I fell in love with the diverse cast in this entertaining space opera by the author of Persephone Station. When Gita Chithra, captain of the spaceship The Tempest, receives a distress call from her AI daughter Ri, she immediately starts planning her rescue. However, Ri is working as an undercover operative on a ship that’s traveled to Loki’s Ring, an alien-made solar system that’s off-limits to travelers. The humans on Ri’s ship have come into contact with some kind of virus that makes them act erratically and violently. Little does Chithra know that trying to rescue Ri will set off an intergalactic power struggle. With action-packed, high-stakes scenes and memorable characters, this gripping novel is a must-read for space opera fans. —Margaret Kingsbury
The Last Catastrophe by Allegra Hyde
I’m currently halfway through listening to this speculative short story collection on audio, and it is amazing. It takes place in a near future devastated by climate change. In the opening story, a caravan of RVs that travel all year round aimlessly find themselves stalling in Galveston, Texas, when they can’t find any gas. In another story, a zookeeper struggles to keep his zoo open as animals begin killing guests. Other stories explore an intergalactic academy for girls, a family attempting to save the last moose, and a treatment facility for technological addictions. Each story presents personal catastrophes amid the larger, more cataclysmic catastrophe of climate change. The full-cast audiobook is riveting. —Margaret Kingsbury
A House with Good Bones by T. Kingfisher
Kingfisher’s newest horror novel is an eerie Southern gothic that still has her trademark humor. Sam Montgomery studies bugs from ancient civilizations in Arizona, but after finishing a recent dig, she decides to visit her mother, Edith, in North Carolina and stay for a while to enjoy the house’s cozy charm. However, when Sam arrives, she finds the house much changed — starker, colder, reminiscent of when her grandmother lived there — and her mother is noticeably frightened, but of what Sam can’t figure out. Sam decides a little redecorating is in order, but what she discovers could leave the house, and their family, in ruins. —Margaret Kingsbury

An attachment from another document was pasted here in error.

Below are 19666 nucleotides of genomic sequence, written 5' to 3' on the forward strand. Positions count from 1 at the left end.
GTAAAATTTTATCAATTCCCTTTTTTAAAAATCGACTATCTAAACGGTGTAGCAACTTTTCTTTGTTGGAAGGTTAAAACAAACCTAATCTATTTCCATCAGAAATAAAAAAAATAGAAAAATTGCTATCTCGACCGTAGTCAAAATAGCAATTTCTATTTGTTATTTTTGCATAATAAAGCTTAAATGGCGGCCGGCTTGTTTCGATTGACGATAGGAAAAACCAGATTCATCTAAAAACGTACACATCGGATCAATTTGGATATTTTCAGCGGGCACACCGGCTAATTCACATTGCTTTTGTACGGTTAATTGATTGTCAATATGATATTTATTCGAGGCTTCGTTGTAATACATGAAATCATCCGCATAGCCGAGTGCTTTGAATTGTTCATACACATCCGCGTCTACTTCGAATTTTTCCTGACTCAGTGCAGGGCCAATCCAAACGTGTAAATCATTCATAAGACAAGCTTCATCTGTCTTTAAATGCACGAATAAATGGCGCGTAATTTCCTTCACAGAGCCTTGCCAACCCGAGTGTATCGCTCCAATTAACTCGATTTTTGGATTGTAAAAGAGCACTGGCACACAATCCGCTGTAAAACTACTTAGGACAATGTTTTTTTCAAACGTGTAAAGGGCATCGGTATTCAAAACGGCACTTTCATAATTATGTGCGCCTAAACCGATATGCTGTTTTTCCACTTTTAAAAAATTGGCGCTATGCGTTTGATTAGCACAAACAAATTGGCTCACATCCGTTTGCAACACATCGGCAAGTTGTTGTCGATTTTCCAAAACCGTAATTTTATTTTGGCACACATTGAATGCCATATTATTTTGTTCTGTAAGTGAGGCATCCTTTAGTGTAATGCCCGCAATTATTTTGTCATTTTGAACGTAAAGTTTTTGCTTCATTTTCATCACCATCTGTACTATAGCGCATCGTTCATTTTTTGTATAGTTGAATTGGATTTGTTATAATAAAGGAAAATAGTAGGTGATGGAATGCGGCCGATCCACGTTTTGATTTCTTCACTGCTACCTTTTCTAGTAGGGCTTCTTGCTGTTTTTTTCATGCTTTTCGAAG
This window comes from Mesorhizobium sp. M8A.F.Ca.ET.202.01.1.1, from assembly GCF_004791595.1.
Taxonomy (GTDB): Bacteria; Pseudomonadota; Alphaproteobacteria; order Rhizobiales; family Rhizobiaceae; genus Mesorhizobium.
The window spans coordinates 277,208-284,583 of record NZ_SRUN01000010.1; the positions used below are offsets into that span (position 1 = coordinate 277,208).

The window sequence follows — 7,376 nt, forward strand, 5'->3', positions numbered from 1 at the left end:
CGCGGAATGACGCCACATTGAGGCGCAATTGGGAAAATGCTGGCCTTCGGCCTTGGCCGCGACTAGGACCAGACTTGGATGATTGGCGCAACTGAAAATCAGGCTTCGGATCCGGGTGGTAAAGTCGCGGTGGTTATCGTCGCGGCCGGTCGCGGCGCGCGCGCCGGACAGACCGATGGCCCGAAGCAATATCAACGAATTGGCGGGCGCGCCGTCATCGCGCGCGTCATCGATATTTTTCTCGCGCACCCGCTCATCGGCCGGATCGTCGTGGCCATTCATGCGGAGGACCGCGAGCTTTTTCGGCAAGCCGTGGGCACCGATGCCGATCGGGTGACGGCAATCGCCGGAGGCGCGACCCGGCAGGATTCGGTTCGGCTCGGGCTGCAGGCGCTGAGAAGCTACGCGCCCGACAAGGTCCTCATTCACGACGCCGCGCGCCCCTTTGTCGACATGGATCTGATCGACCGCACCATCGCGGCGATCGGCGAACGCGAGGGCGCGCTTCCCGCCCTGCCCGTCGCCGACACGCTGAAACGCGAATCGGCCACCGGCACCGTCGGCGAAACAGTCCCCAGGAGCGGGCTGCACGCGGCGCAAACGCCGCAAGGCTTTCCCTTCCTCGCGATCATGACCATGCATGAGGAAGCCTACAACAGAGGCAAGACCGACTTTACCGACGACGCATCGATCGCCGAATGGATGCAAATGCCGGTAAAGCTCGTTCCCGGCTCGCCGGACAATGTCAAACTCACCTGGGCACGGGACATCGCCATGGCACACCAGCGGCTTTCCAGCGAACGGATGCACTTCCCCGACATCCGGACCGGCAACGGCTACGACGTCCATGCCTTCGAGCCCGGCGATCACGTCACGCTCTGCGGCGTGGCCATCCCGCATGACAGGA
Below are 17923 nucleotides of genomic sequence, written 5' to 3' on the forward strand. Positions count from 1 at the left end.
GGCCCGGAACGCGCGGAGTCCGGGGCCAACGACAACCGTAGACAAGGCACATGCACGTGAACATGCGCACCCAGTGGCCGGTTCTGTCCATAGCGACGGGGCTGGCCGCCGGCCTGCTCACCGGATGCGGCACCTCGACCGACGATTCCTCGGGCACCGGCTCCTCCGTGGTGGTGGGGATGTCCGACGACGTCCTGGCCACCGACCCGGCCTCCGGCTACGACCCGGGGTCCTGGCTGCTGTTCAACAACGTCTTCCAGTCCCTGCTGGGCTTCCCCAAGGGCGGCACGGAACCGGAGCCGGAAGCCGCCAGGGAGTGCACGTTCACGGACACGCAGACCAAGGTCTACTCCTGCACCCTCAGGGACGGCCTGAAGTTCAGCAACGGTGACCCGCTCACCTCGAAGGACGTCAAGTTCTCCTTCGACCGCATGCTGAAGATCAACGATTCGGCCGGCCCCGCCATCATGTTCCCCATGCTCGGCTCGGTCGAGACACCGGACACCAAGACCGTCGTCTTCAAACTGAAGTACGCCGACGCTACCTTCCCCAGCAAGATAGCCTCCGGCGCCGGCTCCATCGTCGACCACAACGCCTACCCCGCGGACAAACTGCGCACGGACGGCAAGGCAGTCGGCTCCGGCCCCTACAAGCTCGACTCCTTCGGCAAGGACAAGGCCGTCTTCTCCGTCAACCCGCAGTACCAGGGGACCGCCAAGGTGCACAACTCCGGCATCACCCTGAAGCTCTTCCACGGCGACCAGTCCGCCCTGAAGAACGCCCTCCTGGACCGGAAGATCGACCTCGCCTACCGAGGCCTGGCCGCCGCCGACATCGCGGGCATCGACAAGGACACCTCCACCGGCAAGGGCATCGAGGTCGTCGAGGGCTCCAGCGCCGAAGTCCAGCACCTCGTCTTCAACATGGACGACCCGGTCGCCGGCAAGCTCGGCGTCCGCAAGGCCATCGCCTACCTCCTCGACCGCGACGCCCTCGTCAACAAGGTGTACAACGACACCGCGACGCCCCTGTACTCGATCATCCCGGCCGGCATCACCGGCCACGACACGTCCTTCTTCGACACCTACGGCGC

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Hotel of Secrets by Diana Biller
This Victorian-era romance is set within a Viennese hotel and follows Maria Wallner, who wants to restore the place to its former glory. Nothing will stop her, not even being attacked by masked assassins, and she certainly won't be distracted by an attractive American foreign agent who's already saved her life — twice. Eli Whittaker is tracking a criminal believed to be selling American secret codes across Europe, and the one lead he has is a letter sent from a Viennese hotel. The last thing he expects is to be swept up in Maria's chaos...not that he minds much.
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Chaos & Flame by Tessa Gratton and Justina Ireland
Darling Seabreak has vowed to rescue her adoptive father after he was captured during battle, but she may need to take down every member of House Dragon, who were also responsible for the murder of her family. Talon is a War Prince, leading troops of House Dragon on behalf of his brother, whose erratic behavior has begun to threaten their legacy. As Darling collides with Talon, the two will need to band together to stop the threat Talon’s brother poses to the world. —Rachel Strolle
Into the Light by Mark Oshiro
Mark Oshiro can do no wrong in my eyes, and this new YA is truly a roller coaster of emotions. There's a body in the hills, and no one knows who it belongs to. Manny has been in the wilderness for a year, staying alive through a series of strict rules after being cast out of his family. Eli lives in Reconciliation, a secluded community where he must follow all the rules set out for them…but he can't remember his past. Reports of a body will force both of them to confront the truth about their lives. —Rachel Strolle
In Nightfall by Suzanne Young
This fun YA thriller is perfect for fans of Fear Street. Theo and her brother Marco are banished to a small Oregon beach town for the summer. The pair ignore the rules their stern grandmother sets for them, striking up friendships with the popular crowd and staying out after dark. Theo and Marco quickly regret befriending the cool girls, because their friendship is literally one to die for. —Shireen Hakim